I have two groups of subjects (9 and 13 people). And data from two condition for this groups. In each condition for each subjects I have some measurements. But number of measurements are different for conditions (for second condition more then for first). First I use Wilcoxon-Mann-Whitney test for every subject to find subjects with significant difference between conditions. Second I use Fisher's Exact Test for understand is there significant difference in numbers of subjects with difference between condition for my two groups. Say, in first group 4 subjects show significant difference, and 3 in second. So my fisher's table is [[4,5],[3,10]]. Is this make any sense? and if so, Shall I use any correction for multiple comparisons?
I assume you measured blood pressure (BP) multiple times before the physical exercise because you thought the BP measure is somewhat variable. If so, you could average all the pre-exercise BP measures and get one more reliable value for each person. As to the post-exercise measures of BP, you might do the same thing. If you think the post-exercise measures of BP will slowly return to baseline, you might average the first few post BP measures for each person to get one, more reliable post-exercise BP value for each person. At that point you will have one pre-exercise BP value (i.e., the before average) and one post-exercise BP value (i.e., the after average) for each person. Then you can analyze the data in various ways. One simple but effective approach is to calculate a before-after difference score for each person. Then you can do a Mann-Whitney test between men and women on these difference scores. (You could also consider using a t-test because it might have higher power, especially with your sample size.) Good luck.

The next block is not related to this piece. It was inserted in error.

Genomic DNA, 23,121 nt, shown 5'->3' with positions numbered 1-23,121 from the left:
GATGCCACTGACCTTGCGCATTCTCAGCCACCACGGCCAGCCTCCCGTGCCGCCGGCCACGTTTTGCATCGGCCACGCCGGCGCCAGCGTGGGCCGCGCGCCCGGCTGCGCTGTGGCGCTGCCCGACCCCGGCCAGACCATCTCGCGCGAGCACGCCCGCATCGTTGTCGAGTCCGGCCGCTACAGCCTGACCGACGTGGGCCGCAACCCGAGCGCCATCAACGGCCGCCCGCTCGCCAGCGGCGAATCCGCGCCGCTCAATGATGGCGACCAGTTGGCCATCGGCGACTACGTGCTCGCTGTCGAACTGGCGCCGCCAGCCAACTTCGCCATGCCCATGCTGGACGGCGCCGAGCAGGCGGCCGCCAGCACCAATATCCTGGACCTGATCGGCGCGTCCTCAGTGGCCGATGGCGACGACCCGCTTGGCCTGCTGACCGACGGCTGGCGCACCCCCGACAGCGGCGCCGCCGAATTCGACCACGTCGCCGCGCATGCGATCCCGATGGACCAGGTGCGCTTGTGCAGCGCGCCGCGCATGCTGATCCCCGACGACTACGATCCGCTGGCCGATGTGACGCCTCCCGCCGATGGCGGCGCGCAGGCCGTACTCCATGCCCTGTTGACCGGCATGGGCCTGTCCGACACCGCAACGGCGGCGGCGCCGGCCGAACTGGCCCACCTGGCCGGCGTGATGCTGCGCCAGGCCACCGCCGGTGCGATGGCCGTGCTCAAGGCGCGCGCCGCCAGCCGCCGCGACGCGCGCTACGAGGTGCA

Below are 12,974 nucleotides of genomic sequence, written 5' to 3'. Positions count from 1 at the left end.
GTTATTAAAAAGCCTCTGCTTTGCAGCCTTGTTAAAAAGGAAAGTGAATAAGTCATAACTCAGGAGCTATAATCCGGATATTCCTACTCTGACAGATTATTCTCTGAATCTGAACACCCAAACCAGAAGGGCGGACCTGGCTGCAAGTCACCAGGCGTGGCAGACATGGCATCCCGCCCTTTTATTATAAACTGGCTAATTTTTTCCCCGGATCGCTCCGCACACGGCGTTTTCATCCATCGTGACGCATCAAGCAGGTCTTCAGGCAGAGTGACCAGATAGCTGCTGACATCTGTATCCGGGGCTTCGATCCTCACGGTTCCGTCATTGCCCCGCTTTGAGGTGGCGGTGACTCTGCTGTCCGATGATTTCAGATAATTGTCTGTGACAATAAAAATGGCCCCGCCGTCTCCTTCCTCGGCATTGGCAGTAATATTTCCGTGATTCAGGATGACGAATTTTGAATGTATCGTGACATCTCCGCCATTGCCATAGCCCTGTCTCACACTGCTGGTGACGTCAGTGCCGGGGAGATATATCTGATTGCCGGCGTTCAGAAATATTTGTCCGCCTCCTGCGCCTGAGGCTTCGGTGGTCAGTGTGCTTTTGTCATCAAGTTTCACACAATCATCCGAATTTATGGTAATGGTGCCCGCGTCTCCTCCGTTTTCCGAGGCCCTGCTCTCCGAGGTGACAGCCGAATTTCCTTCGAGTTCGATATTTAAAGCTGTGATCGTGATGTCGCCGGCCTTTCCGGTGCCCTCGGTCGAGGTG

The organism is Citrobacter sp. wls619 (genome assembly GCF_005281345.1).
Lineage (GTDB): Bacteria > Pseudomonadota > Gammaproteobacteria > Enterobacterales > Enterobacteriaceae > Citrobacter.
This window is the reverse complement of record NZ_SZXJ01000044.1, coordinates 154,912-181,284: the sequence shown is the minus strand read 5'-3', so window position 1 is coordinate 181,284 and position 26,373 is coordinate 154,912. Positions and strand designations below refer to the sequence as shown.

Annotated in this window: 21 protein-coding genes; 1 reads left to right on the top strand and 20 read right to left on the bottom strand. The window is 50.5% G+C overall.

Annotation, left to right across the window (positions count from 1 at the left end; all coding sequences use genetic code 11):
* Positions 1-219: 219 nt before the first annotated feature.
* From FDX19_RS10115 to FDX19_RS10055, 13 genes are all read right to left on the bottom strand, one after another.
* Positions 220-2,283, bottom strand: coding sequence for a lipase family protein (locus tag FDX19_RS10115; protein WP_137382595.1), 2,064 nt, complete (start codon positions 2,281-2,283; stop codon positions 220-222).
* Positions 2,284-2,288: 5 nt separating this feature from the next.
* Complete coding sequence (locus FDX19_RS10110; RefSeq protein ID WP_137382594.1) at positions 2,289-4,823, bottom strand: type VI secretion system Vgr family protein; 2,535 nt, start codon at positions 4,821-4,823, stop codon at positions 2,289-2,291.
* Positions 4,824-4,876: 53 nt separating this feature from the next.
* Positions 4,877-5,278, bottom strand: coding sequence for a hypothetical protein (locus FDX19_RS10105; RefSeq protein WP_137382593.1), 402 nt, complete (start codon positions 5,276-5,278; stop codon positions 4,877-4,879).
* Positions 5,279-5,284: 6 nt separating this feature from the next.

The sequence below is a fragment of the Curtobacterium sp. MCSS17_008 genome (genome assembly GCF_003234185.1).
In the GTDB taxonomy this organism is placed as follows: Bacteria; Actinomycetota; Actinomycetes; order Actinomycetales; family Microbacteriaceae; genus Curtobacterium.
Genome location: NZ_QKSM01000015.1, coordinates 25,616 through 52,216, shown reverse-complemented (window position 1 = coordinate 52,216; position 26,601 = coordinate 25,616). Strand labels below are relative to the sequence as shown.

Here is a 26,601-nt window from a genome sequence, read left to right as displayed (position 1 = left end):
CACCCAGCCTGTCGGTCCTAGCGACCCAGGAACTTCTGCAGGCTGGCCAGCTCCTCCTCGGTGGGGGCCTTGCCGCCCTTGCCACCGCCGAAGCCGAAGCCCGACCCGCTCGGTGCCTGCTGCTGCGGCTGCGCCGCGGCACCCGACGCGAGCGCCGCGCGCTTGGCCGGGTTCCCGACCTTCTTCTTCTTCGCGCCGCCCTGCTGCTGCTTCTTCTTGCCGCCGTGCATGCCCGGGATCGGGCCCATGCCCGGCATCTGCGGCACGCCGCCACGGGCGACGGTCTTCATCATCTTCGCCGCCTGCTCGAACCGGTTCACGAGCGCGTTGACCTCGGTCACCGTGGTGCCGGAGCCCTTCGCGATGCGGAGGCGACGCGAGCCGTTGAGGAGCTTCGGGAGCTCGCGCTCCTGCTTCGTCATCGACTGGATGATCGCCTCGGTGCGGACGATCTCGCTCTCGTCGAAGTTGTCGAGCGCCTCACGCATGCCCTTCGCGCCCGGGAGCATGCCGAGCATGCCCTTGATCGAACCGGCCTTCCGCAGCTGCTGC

If you're getting different answers with your approach versus a more traditional ANOVA, then it's probably because each subject brings their own variability to the BP measurements. ANOVA assumes homogeneous variances and lost information in your case. Unfortunately, the MU-FE approach is conditional upon the alpha-level you're using to test the conditional difference; if you had compared the before-after using alpha=0.25, would you get the same FE result? Your design appears to be a split-plot (whole plot=sex, subplot=before/after) aka repeated measures. And you are interested in testing to see if there is a significant interaction between the two factors. In this case, you maximize power by using all of the information. The suggestion of using the MU on the differences is a good step, but it assumes the differences across the subjects are measured with the same accuracy. Consider using a weighted t-test on the differences, where the weights are the sums of some (robust) measure of the before and after BP sample variabilities. If the number of measurements is the same across subjects, then just adding these measures of variability will incorporate the difference in number of observations between before and after. As long as the populations of differences are not too skewed, the t-test should provide a reasonably robust test.